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Modern Kitchen


Preventing Cross-Contamination: Image

What is cross-contamination?

Cross-contamination is considered a process in which food is in contact with a foreign substance that is potentially harmful to an individual's health (1). In the gluten-free diet, exposing gluten-free foods to gluten can occur at any point in the cooking process. If your family does not eat gluten-free, it is important to consider areas of the kitchen that pose a high risk of contamination. Follow the suggestions below to keep your kitchen safe and to minimize cross-contamination as much as possible.

Super Health Food

Food Storage

Contamination is most likely to occur in areas where a variety of foods are stored (1). Following a plan to organize your kitchen can minimize the risk of accidental gluten exposure.

  • Store gluten-free foods in a separate cupboard if possible.

  • Keep gluten-free foods on shelves above foods containing gluten if a separate location is not available. This will prevent foods from spilling or leaking on gluten-free products.

Kitchen Sink

Kitchen Sink

  • Check that the sink is clean before filling it with water and soap. The sink may have small pieces of food that should be removed before gluten-free dishes are washed.

  • Wash gluten-free dishes first to prevent gluten exposure in the sink.

  • Use the appropriate cleaning equipment. There should be a designated gluten-free washcloth and drying towel used only to clean gluten-free dishes. 

  • Designate a gluten-free sponge

Minimalistic Kitchen


  • Cover gluten-free foods in the microwave to reduce the risk of gluten exposure. 

  • Clean the microwave by wiping the inside and outside of the appliance (including handles and buttons) regularly.

Dish Washer


Dishwasher filters can hold particles of food if they aren't cleaned. For most properly working dishwashers, this shouldn't be an issue.

  • Use your dishwasher's self-cleaning option regularly if available. 

  • Ensure your dishwasher is working efficiently.

  • Check to make sure dishes are visibly clean when unloading the dishwasher. A small piece of food left on a dish may lead to accidental contamination.


Wooden Kitchen Utensils

Kitchen Tools

  • Avoid using wooden kitchen tools that aren't designated gluten-free. This includes salad bowls, tongs, spoons, cutting boards, etc. Wood is porous and can "hold" gluten causing cross-contamination (2).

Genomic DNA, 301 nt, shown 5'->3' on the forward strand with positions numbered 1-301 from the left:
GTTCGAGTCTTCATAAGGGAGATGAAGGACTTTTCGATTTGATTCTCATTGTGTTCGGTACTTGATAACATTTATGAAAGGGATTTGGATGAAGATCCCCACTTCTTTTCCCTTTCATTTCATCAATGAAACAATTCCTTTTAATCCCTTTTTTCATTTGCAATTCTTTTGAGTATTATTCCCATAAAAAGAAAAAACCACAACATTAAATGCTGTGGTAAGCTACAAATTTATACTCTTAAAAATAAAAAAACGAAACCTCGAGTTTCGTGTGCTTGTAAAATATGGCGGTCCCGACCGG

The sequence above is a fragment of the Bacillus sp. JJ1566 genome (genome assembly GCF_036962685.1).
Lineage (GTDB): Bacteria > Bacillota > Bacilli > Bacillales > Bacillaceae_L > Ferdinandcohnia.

• Use a set of gluten-free kitchen tools (if possible) when preparing celiac-friendly meals. The gluten-free tools should be washed separately using a gluten-free cloth, stored in a separate location from other dishes, and labelled appropriately.

  • Have a gluten-free cutting board used only for preparing gluten-free meals. 



  • Avoid placing gluten-free bread in a shared toaster (2). Bits of breadcrumbs are often held in the toaster and easily expose gluten-free bread to contamination.

  • Purchase a separate toaster (if possible) and use it to toast only gluten-free foods. You can also toast your bread on a designated gluten-free pan using butter or oil.



  • Have separate condiments that are designated gluten-free to avoid accidental contamination with utensils that may be used to spread on gluten-containing foods. If a condiment comes in a squirt bottle, it can be safely shared if used appropriately. 

  • Use a separate butter dish for gluten-free cooking (2).

Cleaning the Counter

Kitchen Counter

  • Designate a separate area of the counter top for preparing only gluten-free foods (2).

  • Check that the counter space being used to prepare foods is free of crumbs or dust of flour.

  • Clean the counter top regularly to keep your kitchen safe and gluten-free.

Restaurant Kitchen

Kitchen Equipment

  • Wash equipment such as pots and pans thoroughly before cooking gluten-free foods (2).

  • Have a separate strainer designated for gluten-free pasta to ensure you are minimizing your risk of contamination.

  • Ensure baking equipment is well scrubbed before use. If possible, consider separate gluten-free baking equipment and use paper muffin liners. 

Preventing Cross-Contamination: Features


1. Bascuñán K, Catalina Vespa M, Araya M. Celiac disease: understanding the gluten-free diet. Eur J Nutr 2017;56:449-459.
2. Canadian Celiac Association. Getting Started on the Gluten-free Diet.; 2020 [accessed 15.12.2020]

Preventing Cross-Contamination: Text
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